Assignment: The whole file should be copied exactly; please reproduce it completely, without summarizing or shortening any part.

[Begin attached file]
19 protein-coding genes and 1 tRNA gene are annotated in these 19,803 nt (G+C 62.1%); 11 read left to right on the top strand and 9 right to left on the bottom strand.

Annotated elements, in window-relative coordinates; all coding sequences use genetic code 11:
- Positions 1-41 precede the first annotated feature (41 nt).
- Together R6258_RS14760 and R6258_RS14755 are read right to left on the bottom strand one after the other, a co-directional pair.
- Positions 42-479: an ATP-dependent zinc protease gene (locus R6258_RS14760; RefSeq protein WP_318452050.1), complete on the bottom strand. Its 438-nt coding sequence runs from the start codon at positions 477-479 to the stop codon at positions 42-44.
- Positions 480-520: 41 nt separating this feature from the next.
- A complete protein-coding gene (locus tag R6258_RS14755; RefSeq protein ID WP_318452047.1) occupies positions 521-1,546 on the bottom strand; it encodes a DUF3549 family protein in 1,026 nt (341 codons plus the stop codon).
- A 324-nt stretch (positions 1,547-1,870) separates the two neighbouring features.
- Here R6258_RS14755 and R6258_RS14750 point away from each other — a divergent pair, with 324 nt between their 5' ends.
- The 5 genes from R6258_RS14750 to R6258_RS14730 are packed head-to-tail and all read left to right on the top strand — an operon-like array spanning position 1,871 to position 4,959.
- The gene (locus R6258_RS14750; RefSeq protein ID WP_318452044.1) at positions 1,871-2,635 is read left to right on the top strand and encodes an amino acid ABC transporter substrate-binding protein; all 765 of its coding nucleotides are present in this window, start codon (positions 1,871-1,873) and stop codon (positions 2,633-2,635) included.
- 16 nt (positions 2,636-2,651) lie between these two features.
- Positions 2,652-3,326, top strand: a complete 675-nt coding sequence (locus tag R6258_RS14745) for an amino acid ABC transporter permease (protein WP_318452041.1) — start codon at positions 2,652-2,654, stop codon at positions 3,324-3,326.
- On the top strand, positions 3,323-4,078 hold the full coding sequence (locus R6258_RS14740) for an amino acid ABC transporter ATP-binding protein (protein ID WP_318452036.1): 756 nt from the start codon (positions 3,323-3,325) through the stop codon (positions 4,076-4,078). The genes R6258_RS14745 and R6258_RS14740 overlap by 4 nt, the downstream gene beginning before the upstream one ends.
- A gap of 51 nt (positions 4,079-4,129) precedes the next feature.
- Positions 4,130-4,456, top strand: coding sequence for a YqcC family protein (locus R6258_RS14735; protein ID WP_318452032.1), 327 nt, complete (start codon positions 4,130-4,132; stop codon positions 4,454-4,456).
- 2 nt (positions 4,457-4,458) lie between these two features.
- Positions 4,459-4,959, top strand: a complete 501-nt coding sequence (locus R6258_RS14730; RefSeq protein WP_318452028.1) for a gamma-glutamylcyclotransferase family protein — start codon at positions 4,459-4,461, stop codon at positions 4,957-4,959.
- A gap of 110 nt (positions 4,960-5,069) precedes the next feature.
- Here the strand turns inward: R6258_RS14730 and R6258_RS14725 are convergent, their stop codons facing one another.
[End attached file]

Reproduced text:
19 protein-coding genes and 1 tRNA gene are annotated in these 19,803 nt (G+C 62.1%); 11 read left to right on the top strand and 9 right to left on the bottom strand.

Annotated elements, in window-relative coordinates; all coding sequences use genetic code 11:
- Positions 1-41 precede the first annotated feature (41 nt).
- Together R6258_RS14760 and R6258_RS14755 are read right to left on the bottom strand one after the other, a co-directional pair.
- Positions 42-479: an ATP-dependent zinc protease gene (locus R6258_RS14760; RefSeq protein WP_318452050.1), complete on the bottom strand. Its 438-nt coding sequence runs from the start codon at positions 477-479 to the stop codon at positions 42-44.
- Positions 480-520: 41 nt separating this feature from the next.
- A complete protein-coding gene (locus tag R6258_RS14755; RefSeq protein ID WP_318452047.1) occupies positions 521-1,546 on the bottom strand; it encodes a DUF3549 family protein in 1,026 nt (341 codons plus the stop codon).
- A 324-nt stretch (positions 1,547-1,870) separates the two neighbouring features.
- Here R6258_RS14755 and R6258_RS14750 point away from each other — a divergent pair, with 324 nt between their 5' ends.
- The 5 genes from R6258_RS14750 to R6258_RS14730 are packed head-to-tail and all read left to right on the top strand — an operon-like array spanning position 1,871 to position 4,959.
- The gene (locus R6258_RS14750; RefSeq protein ID WP_318452044.1) at positions 1,871-2,635 is read left to right on the top strand and encodes an amino acid ABC transporter substrate-binding protein; all 765 of its coding nucleotides are present in this window, start codon (positions 1,871-1,873) and stop codon (positions 2,633-2,635) included.
- 16 nt (positions 2,636-2,651) lie between these two features.
- Positions 2,652-3,326, top strand: a complete 675-nt coding sequence (locus tag R6258_RS14745) for an amino acid ABC transporter permease (protein WP_318452041.1) — start codon at positions 2,652-2,654, stop codon at positions 3,324-3,326.
- On the top strand, positions 3,323-4,078 hold the full coding sequence (locus R6258_RS14740) for an amino acid ABC transporter ATP-binding protein (protein ID WP_318452036.1): 756 nt from the start codon (positions 3,323-3,325) through the stop codon (positions 4,076-4,078). The genes R6258_RS14745 and R6258_RS14740 overlap by 4 nt, the downstream gene beginning before the upstream one ends.
- A gap of 51 nt (positions 4,079-4,129) precedes the next feature.
- Positions 4,130-4,456, top strand: coding sequence for a YqcC family protein (locus R6258_RS14735; protein ID WP_318452032.1), 327 nt, complete (start codon positions 4,130-4,132; stop codon positions 4,454-4,456).
- 2 nt (positions 4,457-4,458) lie between these two features.
- Positions 4,459-4,959, top strand: a complete 501-nt coding sequence (locus R6258_RS14730; RefSeq protein WP_318452028.1) for a gamma-glutamylcyclotransferase family protein — start codon at positions 4,459-4,461, stop codon at positions 4,957-4,959.
- A gap of 110 nt (positions 4,960-5,069) precedes the next feature.
- Here the strand turns inward: R6258_RS14730 and R6258_RS14725 are convergent, their stop codons facing one another.